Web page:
Figures in Porcelain        

 
Louis XIV

The Sun King, dressed in black, I washed my face

Occasionally, when heated from the chase.

I built this palace, tamed these dukes, and gave

Orders for everything except my grave.

 

Louise, Duchesse de Lavalière

Here in this Carmel now, I expiate

For one I loved and one I used to hate:

The King is faithful to a second wife,

While Athenais, spurned, redeems her life.

 

Athenais, Marquise de Montespan

I sold my soul so many times to keep

The bored King’s ever-waning wish to sleep

With me, that now, disgraced, I should despair;

But God has mercy, and I live by prayer.

 

Madame de Maintenon

A wife, but not a queen, I must employ

The talents of a mistress to enjoy

This state a mistress could detach me from.

My heart? It has its peace, for it is numb.

 

The Duchesse de Maine

Myself a dwarf; my father mad: I ruled

The bastard husband Maintenon had schooled.

At Sceaux my fêtes have let the starving see

How infantile a Child of France can be.

 

The Regent

I could have killed you, Cousin, ruled instead;

But my sad evils were confined to bed.

O King, debauched like me, pray for my soul!

This Orleans gave you back your kingdom whole.

 

The Duc de Saint Simon

How chaste, how honourable. how best of best

I was, my memoirs tell: how bad the rest.

To hunt the Royal Bastards was the sport -

I mean, the duty of a saint at Court.

 

Cardinal Dubois

I was the worst, it seems. The pamphleteers

Of Port Royal have shut their pious ears

To any good of me. Yet all that time,

Shameless, I worked for peace. Is this my crime?

 

Louis XV

A king at five; at fifty, still a child;

I played with houses, liked to cook, and smiled

Neglectfully at each new naked toy.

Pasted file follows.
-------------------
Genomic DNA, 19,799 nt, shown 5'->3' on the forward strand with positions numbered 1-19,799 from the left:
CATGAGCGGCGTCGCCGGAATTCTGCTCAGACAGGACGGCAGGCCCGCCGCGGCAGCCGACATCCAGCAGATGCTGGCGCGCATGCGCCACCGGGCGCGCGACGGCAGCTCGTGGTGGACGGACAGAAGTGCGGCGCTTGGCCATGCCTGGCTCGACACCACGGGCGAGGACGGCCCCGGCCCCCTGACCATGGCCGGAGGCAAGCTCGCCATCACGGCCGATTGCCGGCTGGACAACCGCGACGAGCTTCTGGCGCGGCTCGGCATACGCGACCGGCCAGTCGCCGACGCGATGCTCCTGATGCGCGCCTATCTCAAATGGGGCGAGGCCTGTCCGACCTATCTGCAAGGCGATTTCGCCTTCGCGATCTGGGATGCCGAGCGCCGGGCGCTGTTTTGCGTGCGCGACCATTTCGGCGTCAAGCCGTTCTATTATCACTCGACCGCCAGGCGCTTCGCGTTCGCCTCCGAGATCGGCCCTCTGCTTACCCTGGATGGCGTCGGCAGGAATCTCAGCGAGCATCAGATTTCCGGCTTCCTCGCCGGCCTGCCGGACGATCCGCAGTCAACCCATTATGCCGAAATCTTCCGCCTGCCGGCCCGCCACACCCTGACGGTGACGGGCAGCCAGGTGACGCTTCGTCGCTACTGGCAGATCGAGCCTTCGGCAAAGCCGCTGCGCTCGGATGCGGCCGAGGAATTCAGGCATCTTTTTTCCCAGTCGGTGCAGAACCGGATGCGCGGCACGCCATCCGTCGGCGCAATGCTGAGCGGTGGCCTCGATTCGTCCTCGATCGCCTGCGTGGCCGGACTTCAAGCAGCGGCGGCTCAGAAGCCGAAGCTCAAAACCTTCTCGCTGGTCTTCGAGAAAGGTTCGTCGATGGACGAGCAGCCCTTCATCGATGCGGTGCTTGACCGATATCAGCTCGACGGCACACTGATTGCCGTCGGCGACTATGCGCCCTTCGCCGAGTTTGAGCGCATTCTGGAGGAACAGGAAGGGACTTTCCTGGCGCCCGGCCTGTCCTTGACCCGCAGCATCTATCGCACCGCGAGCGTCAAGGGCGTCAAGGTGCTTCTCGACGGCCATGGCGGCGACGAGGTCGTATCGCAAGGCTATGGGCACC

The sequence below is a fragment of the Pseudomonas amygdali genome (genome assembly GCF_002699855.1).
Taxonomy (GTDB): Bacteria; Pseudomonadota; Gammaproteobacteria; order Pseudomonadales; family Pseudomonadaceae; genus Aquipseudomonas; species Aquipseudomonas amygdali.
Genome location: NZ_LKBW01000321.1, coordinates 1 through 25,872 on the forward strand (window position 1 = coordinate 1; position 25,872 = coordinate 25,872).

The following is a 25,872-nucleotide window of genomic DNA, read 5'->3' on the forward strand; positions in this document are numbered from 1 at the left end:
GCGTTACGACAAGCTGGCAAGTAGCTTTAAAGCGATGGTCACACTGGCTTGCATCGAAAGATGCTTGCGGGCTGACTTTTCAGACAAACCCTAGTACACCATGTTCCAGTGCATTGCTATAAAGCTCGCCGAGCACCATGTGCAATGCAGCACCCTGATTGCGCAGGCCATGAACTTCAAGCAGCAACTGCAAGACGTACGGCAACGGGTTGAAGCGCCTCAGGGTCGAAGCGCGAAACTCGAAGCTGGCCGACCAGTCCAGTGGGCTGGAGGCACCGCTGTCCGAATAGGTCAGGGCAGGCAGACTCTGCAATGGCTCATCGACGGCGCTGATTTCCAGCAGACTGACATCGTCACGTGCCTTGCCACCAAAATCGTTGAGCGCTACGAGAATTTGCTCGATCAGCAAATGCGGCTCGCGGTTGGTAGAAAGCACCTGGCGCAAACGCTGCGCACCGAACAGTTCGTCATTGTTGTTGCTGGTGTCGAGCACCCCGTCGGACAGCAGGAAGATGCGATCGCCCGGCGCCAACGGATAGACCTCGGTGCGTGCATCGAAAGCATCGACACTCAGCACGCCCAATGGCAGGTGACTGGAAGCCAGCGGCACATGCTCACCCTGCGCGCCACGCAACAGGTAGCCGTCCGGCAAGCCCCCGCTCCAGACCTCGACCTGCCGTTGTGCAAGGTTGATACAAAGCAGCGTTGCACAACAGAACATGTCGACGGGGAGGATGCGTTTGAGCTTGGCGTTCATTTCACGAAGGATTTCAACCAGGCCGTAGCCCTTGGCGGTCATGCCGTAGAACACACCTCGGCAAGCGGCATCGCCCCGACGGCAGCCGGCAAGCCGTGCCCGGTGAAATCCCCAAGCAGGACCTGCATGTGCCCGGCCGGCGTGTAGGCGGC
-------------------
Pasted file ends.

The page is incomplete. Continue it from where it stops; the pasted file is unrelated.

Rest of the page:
Love meant myself, a bad but pious boy.

 

Cardinal Fleury

After Dubois I seemed a saint. And that

Was good enough for me. I lingered at

The tomb’s door twenty years; when ninety, died.

The worthless King I tutored may have sighed.

 

Madame de Pompadour

A grand triumphant life, they say? I reigned

In every art but happiness and gained -

The praise of writers while I ruined France.

At death you see yourself without romance.

 

Queen Marie Leczinska

Marly, Versailles, and Rambouillet no more:

Death, that Great Chamberlain, is at the door.

My abject years now glitter with allure,

Which gave me grace to pray for Pompadour.

 

The Duc de Richelieu

Our famous Cardinal? He was merely chaste,

Which lesser virtue leaves his life a waste.

The merciless must fear no mercy. I,

The King’s chief pander, might more safely die.

 

Monsieur Arouet

As clever as they come, and then a bit,

I overthrew the world I loved - by wit.

Selfishness itself I beg a prayer:

Or must you laugh again at poor Voltaire?

 

Cardinal de Bernis

In Rome, that sunset city, I declined

Illustriously from life. Ah, never mind

My priesthood: it was rarely in the way.

What mattered most was staying at the play.

 

Louise de Bourbon, Prioress of St Denis

My father’s favourite, I came here to die

To all the pomps Versailles delights in. My

Hairshirt won the King a death to vice.

Now, Soul, quick gallop! Fast! To Paradise!

 

Madame du Barry

A long career of sin, you say: that’s true.

Yet still your sinlessness disgraces you.

Recall the alms I gave. Are you so sure

That your chaste meanness will appear more pure?

 

Louis XVI

A locksmith, though the Queen’s small jewel-box heart

Lay barred to me, as did the rusty art

Of being King. Still, I knew how to die -

Son of Saint Louis, then no longer shy.

 

Queen Marie Antoinette

My favourite folly left me at the end:

Even du Barry stooped to be my friend,

Offering her jewels to save my life. I died,

A queen of hearts, with nothing lost but pride.